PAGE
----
BETWEEN them Manchester City and Liverpool have played 6660 minutes of Premier League football this season, scoring 187 goals and keeping 42 clean sheets. They’ve been so far ahead of the rest strong binoculars are required to look back on a battle for fourth. They each continue to break new ground.
And now it comes down to this, just one game remaining apiece, both at home and both to Midlands clubs who have very little to play for. Nine times out of ten both of these extraordinary creations will prevail just so long as nerves are kept at bay, and they do what they do. This makes City’s single point advantage and superior goal difference colossal in the circumstances.
Yet that ten per cent chance of failure is putting City fans on edge this week, especially as a defensive crisis has struck at the worst possible moment. Last weekend, with a not-fully-fit Aymeric Laporte and a reimagined Fernandinho at the back it was panic stations every time West Ham made conventional inroads into the final third and to put into perspective how much John Stones and Ruben Dias have been missed, consider this. Last term, the duo played 29 games together across all competitions. City conceded only 13 times.
It is a defensive vulnerability all the more troubling given that Villa have recently rediscovered the attacking adventure that accompanied Steven Gerrard’s honeymoon period. In that regard, the fact that the visitors have nothing riding on this becomes a positive, not a downside, because why not have a go? Why not roll the dice?
In their last six games, Villa have averaged 14.1 shots per 90, a sizable increase on their seasonal average as a whole and this front-foot approach has benefited Ollie Watkins most of all. The 26-year-old has bagged four in seven and his clever movement may well evoke that of Jarrod Bowen last Sunday, a virtuoso display that led to two goals scored.
More so, the possibility of the Villans quickly rendering the Etihad silent should not be discounted. Throughout their mini-revival they have picked up a welcome habit of scoring first and scoring early.
If that scenario fills Blues with dread as they seek to win their fourth league crown in five years, it’s hardly surprising to learn that the encouraging news far outweighs the bad. Villa are stranded in 14th for several good reasons, not least an inability to retain leads. They have failed to win just shy of a third of matches where they have gone in front. Should they concede first, only four teams have accrued fewer points from a losing position in 2021/22.
Furthermore, their record against the top six this term is poor to abysmal, losing nine of 11, the only points gained courtesy of a brace of fixtures against a poor to abysmal Manchester United. From all 11 they have managed to score a meagre eight times.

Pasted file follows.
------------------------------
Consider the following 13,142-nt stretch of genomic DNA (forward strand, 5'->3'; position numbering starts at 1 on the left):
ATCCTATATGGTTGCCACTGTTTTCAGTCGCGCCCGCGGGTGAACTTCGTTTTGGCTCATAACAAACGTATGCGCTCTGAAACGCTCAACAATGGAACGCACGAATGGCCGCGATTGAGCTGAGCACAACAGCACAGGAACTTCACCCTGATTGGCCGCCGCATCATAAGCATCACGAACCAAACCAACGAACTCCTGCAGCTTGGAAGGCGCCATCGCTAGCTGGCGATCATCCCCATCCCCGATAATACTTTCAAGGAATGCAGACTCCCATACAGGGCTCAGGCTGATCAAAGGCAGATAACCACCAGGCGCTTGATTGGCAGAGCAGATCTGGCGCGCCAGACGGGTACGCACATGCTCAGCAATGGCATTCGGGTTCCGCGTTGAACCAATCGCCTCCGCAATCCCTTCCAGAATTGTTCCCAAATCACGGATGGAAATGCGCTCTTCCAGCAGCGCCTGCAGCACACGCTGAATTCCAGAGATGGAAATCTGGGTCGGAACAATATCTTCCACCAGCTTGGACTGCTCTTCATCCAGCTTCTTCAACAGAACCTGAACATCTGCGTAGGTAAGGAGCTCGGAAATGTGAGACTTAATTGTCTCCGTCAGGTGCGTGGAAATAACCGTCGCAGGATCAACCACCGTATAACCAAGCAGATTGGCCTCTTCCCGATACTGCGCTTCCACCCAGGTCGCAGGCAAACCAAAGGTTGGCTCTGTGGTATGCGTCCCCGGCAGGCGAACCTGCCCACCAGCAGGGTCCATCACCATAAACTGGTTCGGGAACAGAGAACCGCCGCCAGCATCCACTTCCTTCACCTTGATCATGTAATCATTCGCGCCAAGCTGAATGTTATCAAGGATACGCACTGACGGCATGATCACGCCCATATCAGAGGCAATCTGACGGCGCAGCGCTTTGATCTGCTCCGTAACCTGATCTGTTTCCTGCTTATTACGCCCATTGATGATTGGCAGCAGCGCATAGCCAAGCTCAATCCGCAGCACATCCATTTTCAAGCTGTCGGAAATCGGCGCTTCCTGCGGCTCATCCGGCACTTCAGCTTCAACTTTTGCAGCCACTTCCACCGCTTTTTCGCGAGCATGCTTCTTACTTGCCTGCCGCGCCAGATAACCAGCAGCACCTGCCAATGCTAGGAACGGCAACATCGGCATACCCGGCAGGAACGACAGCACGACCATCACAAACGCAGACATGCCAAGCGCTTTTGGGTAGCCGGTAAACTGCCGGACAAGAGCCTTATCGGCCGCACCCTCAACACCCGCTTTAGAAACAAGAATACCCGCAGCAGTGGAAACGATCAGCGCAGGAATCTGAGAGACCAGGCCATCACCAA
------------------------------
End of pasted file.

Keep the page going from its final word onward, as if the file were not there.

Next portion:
City, by way of comparison, may be tremulous when faced with breaking forwards at present but at the other end they remain as prolific and imperious as always. In their last five outings, Pep Guardiola’s men have scored 4.2 goals-per-game, all of them pressurised and must-win contests.
Thirty-odd miles down the M62 at Anfield meanwhile, Liverpool will be desperate to make it a remarkable 51 league points from a possible 57 on home soil for the season in a game that mirrors their climax to 2018/19. Back then the Reds needed to beat Wolves on Merseyside and hope that City slipped up at Brighton and Jurgen Klopp’s side fulfilled what was in their own hands, comfortably dispensing with their opponents in a controlled manner. It’s hard not to imagine a similar scenario playing out this weekend.
That gut-instinct is not simply founded on Liverpool’s phenomenal return this season either, that has seen them lose only once and fail to score only once. Nor is it due to the embedded patience and entrenched belief that are prominent features of Klopp’s quadruple-chasing collective.
When revisiting 2019 we find that Wolves were bang up for it that afternoon, dead set on ending their campaign on a high but can the same mentality be attributed to Bruno Lage’s current incarnation? In their last four fixtures, a defence that has been widely praised for its outstanding parsimony has been breached 11 times and in at least a couple of games lately it has felt like some players already have one eye on the loungers.
Still, it would be wrong to cast this as a straightforward affair, as Liverpool – like City – have an Achilles heel to deal with on Sunday, theirs in the form of a looming Champions League final acting as a distraction. Nine changes were implemented on the south coast on Tuesday evening as Klopp sought to ensure as many as possible of his strongest XI are fit, fresh and available for Paris. And though we will very likely see some key figures reintroduced against Wolves – Thiago being one, Luis Diaz another – it will still amount to a ‘weakened’ side.